Jenny and I wrapped up 2009 with a post-Christmas trip to Joshua Tree National Park. We'd both been so busy in the last few months, being stressed with various projects and deadlines; it was a perfect time to unwind somewhere simple and uncluttered.
For me, the trip was an affirmation of Hunter S. Thompson's insight, that "Every now and then when your life gets complicated and the weasels start closing in..." you've got to hit the road. OK, I wouldn't have followed Thompson on a Las Vegas ether binge, but I understand why the desert spoke so strongly to the guy: Sometimes you've got to get as far from the city as you can.
After 8 1/2 hours of driving, the sun was already low in the sky when we arrived at the Morongo Basin. Passing through the city of Joshua Tree, we even spotted a sign for a "street with no name." We had just enough time to survey some of the weather-beaten Jackrabbit shacks of Wonder Valley near Twentynine Palms and plan for an evening of light painting. These cabins were built as homesteads after 1938, attracting folks willing to build on practically any land as long as they didn't mind the lack of electricity, running water, or other niceties. Some are occupied but most have been left to decay slowly away.
We plodded down dirt roads in search for particularly eye-catching shacks, though our tour was interrupted by a big black dog that loped alongside our car while barking furiously. We raced away, fearing that we might accidentally hit him, turned a corner and slowed down on another street - only to having him start chasing us again! We laughed nervously for a while afterward, wondering where we might see him next.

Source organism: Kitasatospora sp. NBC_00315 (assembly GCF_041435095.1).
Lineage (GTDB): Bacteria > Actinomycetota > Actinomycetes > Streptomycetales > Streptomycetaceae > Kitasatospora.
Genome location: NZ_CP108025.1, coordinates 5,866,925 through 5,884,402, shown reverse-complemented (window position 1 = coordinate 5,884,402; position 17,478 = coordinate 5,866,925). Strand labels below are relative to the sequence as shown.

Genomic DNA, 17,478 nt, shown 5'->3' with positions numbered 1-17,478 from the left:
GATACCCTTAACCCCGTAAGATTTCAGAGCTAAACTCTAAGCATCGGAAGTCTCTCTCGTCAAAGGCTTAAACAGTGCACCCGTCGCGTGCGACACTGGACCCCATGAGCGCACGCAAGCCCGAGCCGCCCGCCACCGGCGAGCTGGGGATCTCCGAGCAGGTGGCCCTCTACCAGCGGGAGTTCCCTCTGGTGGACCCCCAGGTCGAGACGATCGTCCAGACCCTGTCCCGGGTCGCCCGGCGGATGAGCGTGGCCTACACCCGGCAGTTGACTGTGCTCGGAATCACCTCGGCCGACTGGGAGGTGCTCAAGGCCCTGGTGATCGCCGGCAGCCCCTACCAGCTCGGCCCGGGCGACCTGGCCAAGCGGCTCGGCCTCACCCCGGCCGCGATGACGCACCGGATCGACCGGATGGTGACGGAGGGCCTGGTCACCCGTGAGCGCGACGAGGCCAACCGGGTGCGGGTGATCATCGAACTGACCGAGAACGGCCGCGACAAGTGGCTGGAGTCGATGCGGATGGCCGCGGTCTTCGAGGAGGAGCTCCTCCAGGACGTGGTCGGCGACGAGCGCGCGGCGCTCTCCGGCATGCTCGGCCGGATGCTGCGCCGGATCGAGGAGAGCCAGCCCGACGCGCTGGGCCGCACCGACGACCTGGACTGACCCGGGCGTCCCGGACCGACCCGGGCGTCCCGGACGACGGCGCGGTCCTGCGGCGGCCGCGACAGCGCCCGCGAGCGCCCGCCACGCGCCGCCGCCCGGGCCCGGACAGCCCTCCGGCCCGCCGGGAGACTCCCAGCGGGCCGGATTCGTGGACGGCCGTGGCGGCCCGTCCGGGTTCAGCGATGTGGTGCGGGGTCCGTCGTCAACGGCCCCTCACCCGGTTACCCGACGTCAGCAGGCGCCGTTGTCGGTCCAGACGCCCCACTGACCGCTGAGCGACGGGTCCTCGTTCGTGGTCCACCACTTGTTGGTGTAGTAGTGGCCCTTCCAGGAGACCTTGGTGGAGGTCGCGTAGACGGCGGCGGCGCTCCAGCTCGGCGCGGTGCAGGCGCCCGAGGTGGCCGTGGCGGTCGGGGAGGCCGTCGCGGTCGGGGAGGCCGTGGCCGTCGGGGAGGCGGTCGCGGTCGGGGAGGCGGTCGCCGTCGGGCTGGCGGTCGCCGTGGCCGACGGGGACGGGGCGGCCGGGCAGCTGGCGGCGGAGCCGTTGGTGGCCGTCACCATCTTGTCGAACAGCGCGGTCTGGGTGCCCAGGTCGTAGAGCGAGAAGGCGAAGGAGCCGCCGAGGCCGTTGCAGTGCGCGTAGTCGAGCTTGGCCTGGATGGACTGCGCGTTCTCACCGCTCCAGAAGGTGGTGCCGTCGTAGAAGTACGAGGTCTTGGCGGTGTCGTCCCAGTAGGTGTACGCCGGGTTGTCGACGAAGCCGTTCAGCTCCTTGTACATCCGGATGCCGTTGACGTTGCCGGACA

After sunset it was time to drop off our bags at Joshua Tree's Safari Motor Inn and grab a meal. We drove to nearby Pioneertown and joined the crowds at Pappy & Harriet's Palace, a locally beloved honky-tonk that serves a decent enough steak. Yelp reviews told tales of hippies and bikers, but the vibe was mostly family oriented during our visit. We stuck around long enough to hear a traveling Hoosier sing about his "gypsy blood" before heading back to Wonder Valley.
The temperature had quickly sunk into the low thirties, and the cabins glowed eerily under the nearly full moon. Wispy clouds scooted overhead, producing ghostly blue trails through the lens of our D-5000. Our goal was to practice long exposure techniques on these weather-beaten shacks.
Jenny and I took turns composing shots, with me arranging for bursts of red or green and her opting for more naturalistic effects. We'd open the shutter and paint surfaces with our flashlights for a minute or two. Even as our teeth chattered in the cold and we struggled to work around practical and technological obstacles, we enjoyed the camaraderie of working together. A couple hours later, we returned to the warmth of our motel and a good night's rest.
By next morning, the clouds were replaced by crisp blue sky. It was time to visit the park and begin our day's excursions. We had no particular plan, other than a few vaguely remembered landmarks gleaned from cursory studies of websites and visitor's guides. The park's desolation requires that visitors bring food and water, along with layered clothes to accommodate extreme shifts in desert temperatures. As is usual for us, Jenny and I neglected that sort of planning and just rode on in.
The mild daytime weather attracted lots of visitors, and the idea of following crowds in search of desert solitude makes little sense to me. Happily, Jenny's adventuresome spirit joined with my wanderlust and we departed the popular trails in search of quieter respite. Around us, mammoth rock formations beckoned and we spotted a formation whose phallic nature demanded an ascent. We called it "Action Rock," the point beyond which our adventures waited.
We scampered and shimmied and tramped our ways over the boulders beyond Hidden Valley toward our own peaceful spot overlooking a clearing of Joshua trees. One outcropping called to us, and Jenny and I answered by navigating upward. Despite the seemingly vertiginous height, we worked together to identify safe footholds and climbing routes before reaching our own humble summit.